Editorial: Gold majors gather in Colorado Springs

David Garofalo, president and CEO of Goldcorp, speaking at the 2017 Denver Gold Forum in Colorado Springs in September. Credit: DGF screenshot.David Garofalo, president and CEO of Goldcorp, speaking at the 2017 Denver Gold Forum in Colorado Springs in September. Credit: DGF screenshot.

The unofficial theme of this year’s annual gathering of the world’s biggest gold miners at the Denver Gold Forum in Colorado Springs, Colo., in late September could very well have been “steady as she goes,” as miners continue to consolidate their hard-won gains in debt reduction and operational efficiencies over the last several years.

The market is showing its approval, with gold-mining equities for the first time in many years modestly outperforming gold, with the NYSE Arca Gold Miners Index up 18%, versus a 15% gain in gold over the first eight months of 2017.

Like last year, the focus of most of the gold executive’s speeches was on optimizing assets and maximizing free cash flow. The current crop of execs show little appetite to return to the grandiose mergers and acquisitions and multibillion-dollar megaprojects of years past that brought such economic ruin to the industry.

Barrick Gold keeps its title as the world’s largest gold miner by production. After years of asset sales, cuts and consolidation, Barrick has settled on optimizing what it calls its four “core” mining complexes: Barrick Nevada; Pueblo Viejo in the Dominican Republic; Lagunas Norte in Peru; and Veladero in the Argentine-Chilean border area. Barrick expects 70% of its 2017 production will come from these four core assets at all-in sustaining costs of US$650 to US$700 per oz., fulfilling the company’s goal of being the lowest-cost senior gold producer.

Barrick has 86 million oz. gold in reserves — the largest in its peer group — with 45% being held in the four core assets. Companywide, Barrick expects to produce 5.3 to 5.6 million oz. gold in 2017 at all-in sustaining costs of US$720 to US$770 per oz. gold.

Regarding this June’s sale of 50% of Veladero to China’s Shandong Gold Group for US$960 million, Barrick president Kelvin Dushnisky said that the “integration with Shandong is going exceptionally well,” and the two are forming a working group to look at restarting development of the nearby Pascua-Lama gold project, which was mothballed due to major cost overruns. The partners are evaluating using underground block caving, starting on the Lama side in Argentina and progressing underground to Pascua in Chile.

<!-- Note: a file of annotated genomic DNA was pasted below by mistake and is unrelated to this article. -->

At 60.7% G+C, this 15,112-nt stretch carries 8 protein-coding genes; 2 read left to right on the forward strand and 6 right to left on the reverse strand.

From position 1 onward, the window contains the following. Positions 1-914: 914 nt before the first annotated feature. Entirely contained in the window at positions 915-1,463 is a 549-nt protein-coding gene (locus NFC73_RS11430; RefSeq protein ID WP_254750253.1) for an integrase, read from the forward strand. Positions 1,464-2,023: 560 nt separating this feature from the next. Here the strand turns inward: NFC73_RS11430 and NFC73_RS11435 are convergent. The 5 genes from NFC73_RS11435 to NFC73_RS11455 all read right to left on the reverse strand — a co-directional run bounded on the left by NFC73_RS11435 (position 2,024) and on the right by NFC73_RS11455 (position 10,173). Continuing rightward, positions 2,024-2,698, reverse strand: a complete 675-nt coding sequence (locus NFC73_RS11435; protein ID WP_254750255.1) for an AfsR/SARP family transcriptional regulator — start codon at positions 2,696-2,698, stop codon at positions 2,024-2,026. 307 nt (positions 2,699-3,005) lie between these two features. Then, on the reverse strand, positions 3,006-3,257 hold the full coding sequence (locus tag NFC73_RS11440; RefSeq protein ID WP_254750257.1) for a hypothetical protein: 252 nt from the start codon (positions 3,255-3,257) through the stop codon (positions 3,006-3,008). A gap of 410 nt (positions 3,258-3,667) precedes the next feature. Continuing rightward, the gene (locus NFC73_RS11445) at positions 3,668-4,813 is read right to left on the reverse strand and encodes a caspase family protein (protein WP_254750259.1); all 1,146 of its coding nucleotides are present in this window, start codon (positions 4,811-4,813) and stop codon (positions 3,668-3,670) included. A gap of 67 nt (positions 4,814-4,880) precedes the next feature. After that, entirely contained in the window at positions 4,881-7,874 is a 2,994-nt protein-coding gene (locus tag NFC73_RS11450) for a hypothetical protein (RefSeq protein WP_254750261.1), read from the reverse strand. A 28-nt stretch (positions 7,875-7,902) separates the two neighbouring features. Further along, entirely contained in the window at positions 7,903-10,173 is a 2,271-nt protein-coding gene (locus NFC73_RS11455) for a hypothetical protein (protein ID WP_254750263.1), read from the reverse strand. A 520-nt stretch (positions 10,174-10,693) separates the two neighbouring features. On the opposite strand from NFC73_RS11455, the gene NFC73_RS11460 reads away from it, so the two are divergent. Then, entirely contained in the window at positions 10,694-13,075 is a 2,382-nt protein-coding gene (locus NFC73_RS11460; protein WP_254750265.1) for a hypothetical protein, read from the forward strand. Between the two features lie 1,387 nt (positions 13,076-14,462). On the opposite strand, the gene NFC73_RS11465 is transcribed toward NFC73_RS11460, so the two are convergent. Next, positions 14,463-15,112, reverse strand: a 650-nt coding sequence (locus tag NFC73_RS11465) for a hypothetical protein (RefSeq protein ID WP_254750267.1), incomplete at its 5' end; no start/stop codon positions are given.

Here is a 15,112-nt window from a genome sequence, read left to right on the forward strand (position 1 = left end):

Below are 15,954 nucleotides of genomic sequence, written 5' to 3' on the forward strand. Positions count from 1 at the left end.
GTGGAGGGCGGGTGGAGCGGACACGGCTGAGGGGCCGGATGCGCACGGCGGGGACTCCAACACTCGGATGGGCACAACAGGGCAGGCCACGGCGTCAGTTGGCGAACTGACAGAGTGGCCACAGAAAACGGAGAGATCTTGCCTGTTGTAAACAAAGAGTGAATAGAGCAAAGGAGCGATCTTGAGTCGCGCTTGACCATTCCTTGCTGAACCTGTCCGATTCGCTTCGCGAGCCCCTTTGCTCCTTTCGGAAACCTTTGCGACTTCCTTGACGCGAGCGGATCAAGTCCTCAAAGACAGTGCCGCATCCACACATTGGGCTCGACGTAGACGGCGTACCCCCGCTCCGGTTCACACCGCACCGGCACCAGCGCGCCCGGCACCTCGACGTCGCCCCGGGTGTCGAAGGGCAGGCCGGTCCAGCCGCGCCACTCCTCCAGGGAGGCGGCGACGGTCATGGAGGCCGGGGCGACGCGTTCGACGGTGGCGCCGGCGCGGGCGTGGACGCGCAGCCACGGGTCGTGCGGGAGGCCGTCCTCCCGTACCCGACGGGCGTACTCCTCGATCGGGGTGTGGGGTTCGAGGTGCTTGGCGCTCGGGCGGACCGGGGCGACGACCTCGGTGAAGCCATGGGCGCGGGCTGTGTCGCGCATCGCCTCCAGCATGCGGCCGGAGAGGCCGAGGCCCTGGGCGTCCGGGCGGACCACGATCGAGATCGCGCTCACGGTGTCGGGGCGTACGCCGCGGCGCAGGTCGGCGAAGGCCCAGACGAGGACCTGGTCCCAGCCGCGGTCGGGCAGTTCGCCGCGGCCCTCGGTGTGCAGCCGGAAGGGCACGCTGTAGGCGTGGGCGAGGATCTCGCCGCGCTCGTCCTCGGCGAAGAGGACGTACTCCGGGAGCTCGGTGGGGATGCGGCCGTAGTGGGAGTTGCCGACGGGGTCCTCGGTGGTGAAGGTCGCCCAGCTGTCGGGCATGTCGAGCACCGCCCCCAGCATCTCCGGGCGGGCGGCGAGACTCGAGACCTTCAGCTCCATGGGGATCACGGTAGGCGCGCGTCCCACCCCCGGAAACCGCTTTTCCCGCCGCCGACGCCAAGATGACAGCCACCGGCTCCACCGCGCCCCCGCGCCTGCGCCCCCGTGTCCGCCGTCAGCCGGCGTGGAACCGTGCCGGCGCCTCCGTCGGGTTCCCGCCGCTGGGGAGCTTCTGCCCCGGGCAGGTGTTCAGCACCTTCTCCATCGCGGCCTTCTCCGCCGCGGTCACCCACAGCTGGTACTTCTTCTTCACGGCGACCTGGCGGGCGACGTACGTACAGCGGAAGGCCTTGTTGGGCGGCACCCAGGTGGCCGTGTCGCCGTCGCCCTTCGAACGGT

Dushnisky also highlighted Barrick’s relentless debt-reduction efforts, which have seen total debt fall from US$13.1 billion at the end of 2014 towards a target of US$5 billion by the end of 2018.

Newmont Mining president and CEO Gary Goldberg was equally upbeat about his company’s outlook, stating that “we’ve got our house in order” and that his team has “improved our underlying business performance, and we are running safer and more efficient operations. We’ve strengthened our portfolio by investing in profitable and sustainable growth, and we’ve created value in the form of steadily improving free cash flow and dividends.”

With mines in the U.S., Suriname, Peru, West Africa and Australia, Newmont’s attributable gold production in 2017 is forecast at 5 to 5.4 million oz. gold at consolidated all-in sustaining costs of US$900 to US$950 per oz. gold.

“Our strategic focus is shifting from improving the underlying business to delivering superior operational execution,” Goldberg added.

Newmont has recently surpassed Barrick as the gold company with the largest market capitalization (US$20.25 billion versus US$19.49 billion on Oct. 12.)

In his opening remarks, Goldcorp president and CEO David Garofalo noted that he’s seen the industry’s cycles, and that he wanted to “contrast this [meeting] with where we were five years ago at the peak of the cycle, and I remember standing up at the BMO conference and saying ‘the supercycle is a bit of a fallacy: we’re all overbuilding and introducing way too much supply into the industry across the metals complex.’ I thought it would end in tears, and it did … our egos, collectively as an industry, needed deflating.”

Now, he said, “We find ourselves at the other end of the cycle — we’ve made a 180-degree turn as an industry … we tend to augment the cycles by overbuilding at the peak and under-building at the bottom of the cycle, and that’s exactly what’s happening now. Growth is a dirty word.

“I’m a big believer in counter-cyclical investment: buying and building at the bottom of the market. That’s how I’ve made my career and how the companies I’ve helped — Inmet, Agnico, Hudbay — have made significant value propositions for their shareholders.”

Goldcorp expects to produce 2.5 million oz. in 2017, rising to 3 million oz. in 2021. Garofalo says a sustainable business model for any major gold-mining company is to produce 3 to 4 million oz. gold annually from six to eight large-scale camps.

[Note: A previous version of this article incorrectly stated that Barrick Gold had the largest market capitalization among gold mining companies.]


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